Oil Companies Holding On: Deloitte Says M&A Deals Down 53%

Oil Companies Holding On: Deloitte Says M&A Deals Down 53%
Massive amounts of mergers and acquisitions activity expected based on record low commodity prices has yet to occur in the embattled North American energy industry.

The expected tsunami of mergers and acquisition activity throughout the energy sector based on prolonged, record low commodity prices has yet to manifest, and data from Deloitte suggests it may come along later than sooner.

In the year-end report on deals for 2015, Deloitte opened with a wry, “Wait and see continues”.

What exactly are companies waiting for? The experts say fears that prices could go even lower, rendering assets even cheaper, is one issue for the C-suite. On the flip side of that, struggling companies are hoping for a turnaround that would negate the need to sell assets to raise cash. Consequently, a wave of mergers and acquisitions (M&A) engulfing all sectors isn’t likely soon.

“That’s the big question: At what price do you transact at? There has been some narrowing of the gap, but still there is – I don’t know if you’d call it optimism – that things would turn around and would come up,” Melinda Yee, a partner in Deloitte’s M&A practice and one of the report’s authors, told Rigzone.

Melinda Yee, Partner
Melinda Yee, Partner, Deloitte’s M&A Practice
Partner, Deloitte’s M&A Practice

Upstream companies saw the most activity, but it was still the least action in the sector since 2012. Similarly, during the “Great Recession” of 2008-2009, exploration and production (E&P) was the most active representing two-thirds of the deals and half the deal valuations in aggregate.

Total deal count declined from 709 across all sectors in 2014 to 379 in 2015. Deals were also smaller and more tactical last year. An increase in activity is likely to be more sector by sector, she said.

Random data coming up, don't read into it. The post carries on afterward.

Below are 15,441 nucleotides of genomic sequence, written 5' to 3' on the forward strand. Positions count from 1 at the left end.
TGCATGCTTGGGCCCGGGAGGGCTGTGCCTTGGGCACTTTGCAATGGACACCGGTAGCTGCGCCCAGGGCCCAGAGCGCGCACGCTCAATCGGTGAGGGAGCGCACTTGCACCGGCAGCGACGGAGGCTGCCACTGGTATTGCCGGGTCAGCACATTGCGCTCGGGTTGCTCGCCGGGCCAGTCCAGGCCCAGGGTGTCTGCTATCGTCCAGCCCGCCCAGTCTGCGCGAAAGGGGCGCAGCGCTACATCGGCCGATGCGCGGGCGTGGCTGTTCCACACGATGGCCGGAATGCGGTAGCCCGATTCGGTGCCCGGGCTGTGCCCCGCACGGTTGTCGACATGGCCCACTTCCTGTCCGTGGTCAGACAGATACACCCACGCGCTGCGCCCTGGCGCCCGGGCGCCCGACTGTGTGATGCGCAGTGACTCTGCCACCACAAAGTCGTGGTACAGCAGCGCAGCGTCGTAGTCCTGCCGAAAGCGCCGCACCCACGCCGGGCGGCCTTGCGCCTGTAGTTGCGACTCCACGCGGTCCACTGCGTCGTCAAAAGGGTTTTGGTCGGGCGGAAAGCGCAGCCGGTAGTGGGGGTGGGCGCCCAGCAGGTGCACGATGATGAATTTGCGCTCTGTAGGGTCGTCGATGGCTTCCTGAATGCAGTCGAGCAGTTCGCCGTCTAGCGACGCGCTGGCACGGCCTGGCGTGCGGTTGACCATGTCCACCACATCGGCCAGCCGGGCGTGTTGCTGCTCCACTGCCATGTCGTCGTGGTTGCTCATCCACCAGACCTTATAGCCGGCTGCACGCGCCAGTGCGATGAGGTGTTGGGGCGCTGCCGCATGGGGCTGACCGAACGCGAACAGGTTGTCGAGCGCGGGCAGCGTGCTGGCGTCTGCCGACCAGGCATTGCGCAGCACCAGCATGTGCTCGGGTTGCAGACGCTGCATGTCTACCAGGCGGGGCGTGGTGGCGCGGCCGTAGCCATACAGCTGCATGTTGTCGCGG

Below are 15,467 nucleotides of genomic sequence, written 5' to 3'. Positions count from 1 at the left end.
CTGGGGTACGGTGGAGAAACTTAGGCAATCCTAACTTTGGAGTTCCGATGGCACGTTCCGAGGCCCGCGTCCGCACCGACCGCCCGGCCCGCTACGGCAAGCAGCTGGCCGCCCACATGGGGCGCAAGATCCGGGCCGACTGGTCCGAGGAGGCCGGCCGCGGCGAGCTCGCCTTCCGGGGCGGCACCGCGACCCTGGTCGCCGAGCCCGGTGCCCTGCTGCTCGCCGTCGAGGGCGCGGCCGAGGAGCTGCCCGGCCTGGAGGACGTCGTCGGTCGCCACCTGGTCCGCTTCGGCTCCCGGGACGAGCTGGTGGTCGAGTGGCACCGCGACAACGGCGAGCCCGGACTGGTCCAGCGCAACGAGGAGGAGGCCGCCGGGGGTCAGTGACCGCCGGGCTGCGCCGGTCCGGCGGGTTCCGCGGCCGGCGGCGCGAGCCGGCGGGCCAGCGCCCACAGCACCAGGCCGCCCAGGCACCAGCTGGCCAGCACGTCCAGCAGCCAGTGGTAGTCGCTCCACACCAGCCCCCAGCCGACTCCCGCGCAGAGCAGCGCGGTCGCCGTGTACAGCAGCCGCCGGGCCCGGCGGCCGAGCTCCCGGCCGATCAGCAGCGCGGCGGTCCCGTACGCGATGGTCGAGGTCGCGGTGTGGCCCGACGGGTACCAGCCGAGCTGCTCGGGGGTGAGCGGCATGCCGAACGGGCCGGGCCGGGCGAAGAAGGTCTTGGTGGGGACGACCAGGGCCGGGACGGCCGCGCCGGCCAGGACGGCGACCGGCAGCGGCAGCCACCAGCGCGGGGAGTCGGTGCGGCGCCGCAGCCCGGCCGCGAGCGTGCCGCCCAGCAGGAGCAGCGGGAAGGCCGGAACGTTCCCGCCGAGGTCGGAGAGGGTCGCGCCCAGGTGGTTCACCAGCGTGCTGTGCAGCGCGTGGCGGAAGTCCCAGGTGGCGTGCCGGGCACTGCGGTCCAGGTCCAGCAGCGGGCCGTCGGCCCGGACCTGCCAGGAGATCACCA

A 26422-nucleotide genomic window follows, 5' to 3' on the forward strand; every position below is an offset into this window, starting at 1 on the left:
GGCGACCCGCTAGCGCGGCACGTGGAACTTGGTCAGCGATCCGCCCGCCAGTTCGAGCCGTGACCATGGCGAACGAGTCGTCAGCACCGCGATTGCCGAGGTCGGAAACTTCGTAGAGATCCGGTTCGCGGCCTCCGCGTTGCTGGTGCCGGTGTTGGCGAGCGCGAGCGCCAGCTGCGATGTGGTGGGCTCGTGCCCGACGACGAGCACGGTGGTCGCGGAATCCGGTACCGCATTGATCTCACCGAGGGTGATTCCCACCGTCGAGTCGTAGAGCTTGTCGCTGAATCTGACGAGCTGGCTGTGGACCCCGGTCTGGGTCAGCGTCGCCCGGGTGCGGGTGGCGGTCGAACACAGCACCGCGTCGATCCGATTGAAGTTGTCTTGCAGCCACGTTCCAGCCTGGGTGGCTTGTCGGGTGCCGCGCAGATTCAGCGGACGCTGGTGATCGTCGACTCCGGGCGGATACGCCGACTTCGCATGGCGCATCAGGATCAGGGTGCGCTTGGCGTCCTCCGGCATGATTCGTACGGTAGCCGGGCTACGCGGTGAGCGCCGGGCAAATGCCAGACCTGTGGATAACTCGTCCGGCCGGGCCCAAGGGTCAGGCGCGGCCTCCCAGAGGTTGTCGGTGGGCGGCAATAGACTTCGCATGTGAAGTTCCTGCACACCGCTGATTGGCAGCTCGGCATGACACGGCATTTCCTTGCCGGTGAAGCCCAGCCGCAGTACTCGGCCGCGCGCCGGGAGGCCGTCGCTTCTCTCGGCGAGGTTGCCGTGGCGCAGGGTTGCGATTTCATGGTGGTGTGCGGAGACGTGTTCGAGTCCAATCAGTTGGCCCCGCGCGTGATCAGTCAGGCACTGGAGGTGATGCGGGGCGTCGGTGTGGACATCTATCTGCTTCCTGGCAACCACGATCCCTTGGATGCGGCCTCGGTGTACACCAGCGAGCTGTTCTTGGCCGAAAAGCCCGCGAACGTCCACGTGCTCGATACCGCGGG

“We’ve got a pretty low level of activity, so if it doubled, it would be close to highs we’ve experienced before, so it’s like you can only go up in terms of activity,” Yee said.

But today, the industry’s environment is different from that of 2008 and 2009.

“We had prices dip, but then they came back relatively quickly,” she said. “This time around, you’ve got shale playing a larger – is a larger piece of the puzzle when it comes to production and you’ve got other dynamics in place with Iran coming online and some of these other factors with OPEC not cutting back on production, such that you’re more likely to see more of steady pace from a price change perspective as opposed to one that’s going to sharply spike up, although with production being cut back, there is some discussion as to what happens in 2017.” 

In 2015, companies took alternative approaches to saving cash. Some companies terminated employees or sought new efficiencies. Upstream mergers and acquisitions (M&A) activity is forecasted to increase in 2016 as hedging contracts expire and lenders face their limits on equity.

Still, the cyclical energy business is known for its rebounds.

“The industry has always found a way to survive and to innovate and to adapt to the circumstances. We know that companies are very inwardly focused right now, and looking at different strategies and looking at where they can right-size the organization,” she said, adding that producers are fine-tuning processes and renegotiating their services and transportation contracts.

“The industry has to work together for everyone in terms of emerging from this stronger,” she said.


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